Augmented Realities and Perceptions in the Matrix trilogy
Augmented technologies create or extend realities. This is conducted by immersing the user in a digital environment having applications in different domains. It projects computer-generated augmentations on top of reality. This assists us in performing objectives and tasks with maximum efficiency. It is a methodology rendered to visualise real-world data and illuminate it by intuitionistic logic. Thus virtual elements resonate with the present reality to an extent for the user to be immersed in a digital world. Augmented reality has been in development for numerous decades. Ivan Sutherland in 1969 developed the first AR gadget called the ‘Sword of Damocles’ (Bridget Poetker, August 22, 2019). The system configures computer graphics to visualise to users simple wireframe drawings. As an enhancement to perceptual reality, it intertwines reality with virtual objects creating a romanticism or phantasm illuminative product. This archetypal notion of hyperreality is deconstructed in the 1999 series ‘The Matrix’.
The Philosophy of the Matrix
At the core of the matrix trilogy, lies the disturbing principality that the world is nothing but perceptions controlled by malevolent forces. Whilst the film coherently argues about nature, the truth of reality, and possibilities of choice and free will. The philosophy of the matrix trilogy demonstrates the core concepts of augmented realities. The potential of hyperreality in immersive technologies allows us to doubt the genuineness in reality. This is visible in the protagonist Neo who is subjected to the matrix system and its augmented perceptions and realities are fragmented.
Augmented realities can project a notion of delirium, which was utilised as a transition in the plot to demonstrate to audiences that pseudo forms of awakening convey unreliability in the senses. Just at the moment, it disappears from view, computing has acquired the capacity to frame human perception … The computer has now become an actor in the field of reality. In a single step, the capacity to affect us has become amplified beyond all expectations (Pesce, 2021). In which reality and the idea of genuineness is a core theme in the trilogy of the matrix.‘ Mark Pesce in his academic paper ‘The last days of reality constructs an argument of how programs can be indomitable and how transgressions of ‘machine learning’ have improved in achieving their goals. Programs with augmented reality have formed a simulation of each of its individual users through surveillance then use that simulation to filter away the content that disjoints users off their site.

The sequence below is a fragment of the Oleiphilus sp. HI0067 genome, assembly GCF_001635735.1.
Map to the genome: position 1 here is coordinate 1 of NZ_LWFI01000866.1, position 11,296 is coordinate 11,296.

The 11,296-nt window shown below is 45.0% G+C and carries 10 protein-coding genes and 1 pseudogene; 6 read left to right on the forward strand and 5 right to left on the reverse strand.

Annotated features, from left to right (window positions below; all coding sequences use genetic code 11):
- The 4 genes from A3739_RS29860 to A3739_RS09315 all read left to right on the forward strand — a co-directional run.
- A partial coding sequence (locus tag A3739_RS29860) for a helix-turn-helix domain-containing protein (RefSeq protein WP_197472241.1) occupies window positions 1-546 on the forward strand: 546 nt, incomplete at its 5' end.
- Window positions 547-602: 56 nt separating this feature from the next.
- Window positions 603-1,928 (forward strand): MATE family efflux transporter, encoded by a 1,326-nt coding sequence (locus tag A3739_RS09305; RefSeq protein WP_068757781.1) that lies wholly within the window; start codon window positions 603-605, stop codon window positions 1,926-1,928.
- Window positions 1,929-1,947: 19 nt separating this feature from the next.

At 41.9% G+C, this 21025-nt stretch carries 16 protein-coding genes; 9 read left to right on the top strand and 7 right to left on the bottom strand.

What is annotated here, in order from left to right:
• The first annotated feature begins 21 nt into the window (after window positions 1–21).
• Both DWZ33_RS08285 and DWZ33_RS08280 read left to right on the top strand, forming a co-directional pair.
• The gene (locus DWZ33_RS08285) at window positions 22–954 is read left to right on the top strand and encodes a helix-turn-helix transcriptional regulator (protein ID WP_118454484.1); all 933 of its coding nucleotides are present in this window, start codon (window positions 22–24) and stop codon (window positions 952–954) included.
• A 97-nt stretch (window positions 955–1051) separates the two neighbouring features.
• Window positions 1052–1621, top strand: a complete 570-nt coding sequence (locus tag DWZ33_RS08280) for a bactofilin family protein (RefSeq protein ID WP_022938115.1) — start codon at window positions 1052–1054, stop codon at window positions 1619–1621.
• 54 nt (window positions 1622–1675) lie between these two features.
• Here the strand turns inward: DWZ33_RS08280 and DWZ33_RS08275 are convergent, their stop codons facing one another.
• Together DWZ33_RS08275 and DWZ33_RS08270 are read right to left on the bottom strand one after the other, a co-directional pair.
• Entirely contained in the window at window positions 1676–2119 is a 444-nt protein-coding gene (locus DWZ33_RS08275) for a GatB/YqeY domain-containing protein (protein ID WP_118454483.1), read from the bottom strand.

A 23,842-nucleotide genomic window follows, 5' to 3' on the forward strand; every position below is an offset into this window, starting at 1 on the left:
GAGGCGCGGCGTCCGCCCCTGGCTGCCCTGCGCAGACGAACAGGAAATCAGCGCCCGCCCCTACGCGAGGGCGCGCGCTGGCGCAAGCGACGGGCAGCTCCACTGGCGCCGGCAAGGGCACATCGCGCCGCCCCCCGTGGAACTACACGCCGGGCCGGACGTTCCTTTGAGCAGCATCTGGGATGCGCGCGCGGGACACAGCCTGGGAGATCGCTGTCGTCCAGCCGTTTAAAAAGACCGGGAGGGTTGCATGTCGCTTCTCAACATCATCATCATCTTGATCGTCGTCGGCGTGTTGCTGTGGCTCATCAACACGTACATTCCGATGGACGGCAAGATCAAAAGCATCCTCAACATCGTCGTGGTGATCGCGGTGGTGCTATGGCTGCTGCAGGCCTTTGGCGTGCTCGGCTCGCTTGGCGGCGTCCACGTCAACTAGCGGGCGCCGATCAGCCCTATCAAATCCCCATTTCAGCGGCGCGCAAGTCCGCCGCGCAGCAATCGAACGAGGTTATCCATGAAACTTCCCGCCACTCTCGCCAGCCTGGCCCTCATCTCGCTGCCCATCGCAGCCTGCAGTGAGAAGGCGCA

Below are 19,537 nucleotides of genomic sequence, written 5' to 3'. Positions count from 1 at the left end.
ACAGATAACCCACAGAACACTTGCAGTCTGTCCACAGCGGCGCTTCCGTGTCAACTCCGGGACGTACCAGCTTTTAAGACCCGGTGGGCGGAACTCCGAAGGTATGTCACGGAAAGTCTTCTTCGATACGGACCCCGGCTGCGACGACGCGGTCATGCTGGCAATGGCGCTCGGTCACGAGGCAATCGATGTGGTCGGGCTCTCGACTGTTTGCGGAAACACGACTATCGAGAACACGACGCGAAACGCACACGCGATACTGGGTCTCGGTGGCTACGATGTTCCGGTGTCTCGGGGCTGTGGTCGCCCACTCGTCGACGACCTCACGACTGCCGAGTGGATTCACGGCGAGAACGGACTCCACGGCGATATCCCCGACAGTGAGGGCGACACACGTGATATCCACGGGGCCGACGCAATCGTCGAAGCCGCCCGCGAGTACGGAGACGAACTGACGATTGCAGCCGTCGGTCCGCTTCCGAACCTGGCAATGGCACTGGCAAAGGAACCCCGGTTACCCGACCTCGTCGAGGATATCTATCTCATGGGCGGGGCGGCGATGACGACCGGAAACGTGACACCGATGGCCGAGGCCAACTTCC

‘Last year, it was still quite human-like when it played, but this year it became a God.’
(Ke Jie, May 2017) (THE LAST DAYS OF REALITY, MARK PESCE, Page 71)
This is demonstrated through the Matrix as Cypher who was red-pilled and assigned to the Zion hovercraft had a motif of ‘ignorance being bliss. Due to the harsh realities of the real world, Cypher wanted to return to the matrix system and be immersed in the world as an important person with wealth and credible status. This is aligned with contemporary technologies of augmented realities where the presence in a virtual world can be a flawless utopia. In conjunction with the films, the Matrix used a system to abolish humanity’s awareness of a fragmented and destroyed world.
To be is to be Perceived – Morpheus
George Berkeley’s work in immaterialism contemplates that there is no such thing as matter in this world. All that is projected is our ideas, sensory experiences in perceiving the mind. What we visualise according to Berkley is a collection of ideas, matter that you can see is a sensory experience as opposed to an objectively material object (A.C. Grayling). This is firmly woven into the story of the matrix, hence why your mind is able to make death or injury real. In alignment with this philosophy of augmentation of reality, this is demonstrated in the matrix as certain objects can be manipulated once realising it does not matter but our minds perceiving or having sensory experiences. Barkley would contentiously state that our consciousness and how we perceive the world gives rise to different ideas which then inform how the world was made or changed. This is exemplified in Mark Pesce’s ‘Augmented Reality as he notes ‘what we bring to our experience of place comes from both within and outside us. That ‘inertia’, its resistance to change, gives the world solidarity and validity that we rely on (Augmented Reality, Pesce, page 5)